[Haskell-cafe] Re: Channel9 Interview: Software Composability
and theFu ture of Languages
william.wood3 at comcast.net
Wed Jan 31 05:27:47 EST 2007
On Wed, 2007-01-31 at 08:45 +0000, Magnus Therning wrote:
. . .
> Nneither way may be "natural", but imperative thinking is extremely
> common in society, I'd say much more than "functional" thinking. Just
> think of cooking recipes, IKEA instructions, all the algorithms tought
> in math classes in grade school. I doubt that we'll ever see functional
> thinking tought alongside imperative thinking in lower grades in school.
> It could even be that the development of the human brain as we
> grow up reaches a state where it can handle imperative thinking before
> it can handle functional thinking (I bet there's a reason why astronauts
> have step-wise instructions rather than a set of "functions").
> All I'm trying to say is that imperative thinking is so common outside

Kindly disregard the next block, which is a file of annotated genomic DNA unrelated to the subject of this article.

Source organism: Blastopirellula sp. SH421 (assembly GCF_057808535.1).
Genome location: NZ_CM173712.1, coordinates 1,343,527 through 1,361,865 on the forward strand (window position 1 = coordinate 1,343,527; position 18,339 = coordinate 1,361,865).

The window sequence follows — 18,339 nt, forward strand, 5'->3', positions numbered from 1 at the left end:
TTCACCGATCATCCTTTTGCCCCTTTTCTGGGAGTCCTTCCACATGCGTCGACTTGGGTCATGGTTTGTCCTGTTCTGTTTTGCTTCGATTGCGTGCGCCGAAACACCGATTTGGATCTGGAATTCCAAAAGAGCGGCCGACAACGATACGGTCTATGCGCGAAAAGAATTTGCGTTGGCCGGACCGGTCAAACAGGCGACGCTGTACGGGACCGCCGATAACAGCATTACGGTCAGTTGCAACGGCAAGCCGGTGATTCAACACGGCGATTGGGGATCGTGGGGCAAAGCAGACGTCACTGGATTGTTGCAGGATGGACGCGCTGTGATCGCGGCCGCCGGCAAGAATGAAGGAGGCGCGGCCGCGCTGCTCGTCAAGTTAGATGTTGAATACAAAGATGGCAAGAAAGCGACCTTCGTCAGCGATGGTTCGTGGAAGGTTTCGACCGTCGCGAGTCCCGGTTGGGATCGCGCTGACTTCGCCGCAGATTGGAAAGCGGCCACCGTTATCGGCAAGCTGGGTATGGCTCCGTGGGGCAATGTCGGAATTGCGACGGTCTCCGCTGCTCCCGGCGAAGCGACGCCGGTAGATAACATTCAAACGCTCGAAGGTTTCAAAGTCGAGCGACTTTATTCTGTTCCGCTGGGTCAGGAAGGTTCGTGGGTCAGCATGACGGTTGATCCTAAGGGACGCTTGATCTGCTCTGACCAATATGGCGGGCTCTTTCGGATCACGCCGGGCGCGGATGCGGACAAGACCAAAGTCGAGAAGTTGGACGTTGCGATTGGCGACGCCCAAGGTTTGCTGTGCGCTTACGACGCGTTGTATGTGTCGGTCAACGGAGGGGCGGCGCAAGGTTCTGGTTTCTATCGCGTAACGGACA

> of CS/math and we learn it so early on in life that we probably can
> consider it the "natural thinking way".
I think you're quite right here. There's a reason that so much of
Artificial Intelligence research dealt with Planning, Procedural
Knowledge, and Temporal Reasoning. The so-called "Frame Problem" would
not have been such a research topic if it weren't for the importance
that many researchers placed on reasoning about state change.
On the other hand work on declarative knowledge focused on taxonomic
hierarchies and semantic nets, which dealt mostly with structural
knowledge. A common view was that the two sorts of knowledge
complemented each other, and corresponded in a natural way to intuitions
(and some epistemological theory) about human reasoning.
-- Bill Wood
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